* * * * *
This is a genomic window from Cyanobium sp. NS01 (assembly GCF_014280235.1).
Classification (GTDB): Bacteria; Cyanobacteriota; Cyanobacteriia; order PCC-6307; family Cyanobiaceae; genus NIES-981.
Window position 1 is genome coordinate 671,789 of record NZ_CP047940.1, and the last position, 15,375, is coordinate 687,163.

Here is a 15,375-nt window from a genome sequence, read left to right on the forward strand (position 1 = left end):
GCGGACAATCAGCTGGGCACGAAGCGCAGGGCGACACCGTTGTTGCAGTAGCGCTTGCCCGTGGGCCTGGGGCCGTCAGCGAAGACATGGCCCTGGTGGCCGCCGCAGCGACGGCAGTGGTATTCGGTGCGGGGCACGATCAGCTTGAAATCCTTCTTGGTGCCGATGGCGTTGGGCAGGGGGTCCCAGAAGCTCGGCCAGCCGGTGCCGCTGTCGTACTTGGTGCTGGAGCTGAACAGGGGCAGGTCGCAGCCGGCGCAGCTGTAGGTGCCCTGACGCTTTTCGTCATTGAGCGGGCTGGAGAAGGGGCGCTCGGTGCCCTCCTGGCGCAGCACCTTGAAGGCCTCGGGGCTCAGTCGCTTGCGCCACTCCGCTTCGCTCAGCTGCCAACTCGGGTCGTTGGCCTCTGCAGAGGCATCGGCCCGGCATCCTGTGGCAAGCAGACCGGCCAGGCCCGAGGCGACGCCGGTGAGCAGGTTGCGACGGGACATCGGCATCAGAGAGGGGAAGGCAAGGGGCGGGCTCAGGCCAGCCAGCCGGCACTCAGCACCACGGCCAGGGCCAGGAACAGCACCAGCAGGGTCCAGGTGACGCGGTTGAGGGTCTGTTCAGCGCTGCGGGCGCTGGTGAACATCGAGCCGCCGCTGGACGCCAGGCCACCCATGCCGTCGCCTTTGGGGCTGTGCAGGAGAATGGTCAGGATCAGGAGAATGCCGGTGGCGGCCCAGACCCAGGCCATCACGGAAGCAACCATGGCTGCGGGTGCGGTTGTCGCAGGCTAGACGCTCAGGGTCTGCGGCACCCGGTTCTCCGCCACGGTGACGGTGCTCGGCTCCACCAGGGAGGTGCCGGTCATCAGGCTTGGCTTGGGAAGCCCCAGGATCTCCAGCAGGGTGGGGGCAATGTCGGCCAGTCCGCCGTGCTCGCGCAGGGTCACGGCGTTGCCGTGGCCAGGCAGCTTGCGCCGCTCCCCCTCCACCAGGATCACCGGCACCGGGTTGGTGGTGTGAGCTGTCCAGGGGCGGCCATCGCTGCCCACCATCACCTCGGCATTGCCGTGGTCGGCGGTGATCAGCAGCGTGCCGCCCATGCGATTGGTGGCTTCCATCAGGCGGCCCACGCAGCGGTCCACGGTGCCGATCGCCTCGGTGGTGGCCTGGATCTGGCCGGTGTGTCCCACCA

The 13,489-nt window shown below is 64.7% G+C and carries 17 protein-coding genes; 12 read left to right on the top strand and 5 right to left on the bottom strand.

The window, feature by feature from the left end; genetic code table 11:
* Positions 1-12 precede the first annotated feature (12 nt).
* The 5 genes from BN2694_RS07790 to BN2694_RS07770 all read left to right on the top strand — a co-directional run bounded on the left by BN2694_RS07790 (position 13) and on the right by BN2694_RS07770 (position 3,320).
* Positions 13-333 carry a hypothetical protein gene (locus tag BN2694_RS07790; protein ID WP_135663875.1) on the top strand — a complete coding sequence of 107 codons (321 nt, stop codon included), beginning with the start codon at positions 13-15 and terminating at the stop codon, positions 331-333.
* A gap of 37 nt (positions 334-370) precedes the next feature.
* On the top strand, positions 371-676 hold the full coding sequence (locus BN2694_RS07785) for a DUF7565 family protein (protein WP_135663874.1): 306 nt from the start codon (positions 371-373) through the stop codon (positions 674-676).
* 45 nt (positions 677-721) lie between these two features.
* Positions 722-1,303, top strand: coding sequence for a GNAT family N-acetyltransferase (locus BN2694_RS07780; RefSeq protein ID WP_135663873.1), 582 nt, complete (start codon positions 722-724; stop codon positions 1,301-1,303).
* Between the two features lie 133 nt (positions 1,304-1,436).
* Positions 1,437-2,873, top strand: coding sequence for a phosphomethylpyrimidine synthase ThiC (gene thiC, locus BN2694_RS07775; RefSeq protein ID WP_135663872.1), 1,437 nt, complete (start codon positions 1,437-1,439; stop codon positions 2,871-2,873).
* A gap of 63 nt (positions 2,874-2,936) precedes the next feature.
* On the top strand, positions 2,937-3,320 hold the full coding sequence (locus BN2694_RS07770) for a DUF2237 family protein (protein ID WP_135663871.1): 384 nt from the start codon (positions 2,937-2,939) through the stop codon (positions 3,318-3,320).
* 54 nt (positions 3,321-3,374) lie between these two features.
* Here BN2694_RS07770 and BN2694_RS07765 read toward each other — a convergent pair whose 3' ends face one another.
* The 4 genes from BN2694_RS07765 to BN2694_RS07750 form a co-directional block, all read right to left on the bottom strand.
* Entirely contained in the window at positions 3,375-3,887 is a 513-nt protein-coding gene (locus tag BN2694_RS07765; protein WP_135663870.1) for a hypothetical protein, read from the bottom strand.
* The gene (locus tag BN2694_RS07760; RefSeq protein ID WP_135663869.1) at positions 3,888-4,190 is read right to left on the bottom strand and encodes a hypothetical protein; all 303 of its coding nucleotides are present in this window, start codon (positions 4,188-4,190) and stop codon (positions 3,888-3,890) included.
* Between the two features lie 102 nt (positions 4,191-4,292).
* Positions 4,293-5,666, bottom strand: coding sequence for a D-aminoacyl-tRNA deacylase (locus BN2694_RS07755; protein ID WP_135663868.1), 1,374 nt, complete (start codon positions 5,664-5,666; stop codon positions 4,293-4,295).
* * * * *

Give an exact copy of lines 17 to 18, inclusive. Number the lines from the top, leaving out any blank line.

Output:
* A gap of 63 nt (positions 2,874-2,936) precedes the next feature.
* On the top strand, positions 2,937-3,320 hold the full coding sequence (locus BN2694_RS07770) for a DUF2237 family protein (protein ID WP_135663871.1): 384 nt from the start codon (positions 2,937-2,939) through the stop codon (positions 3,318-3,320).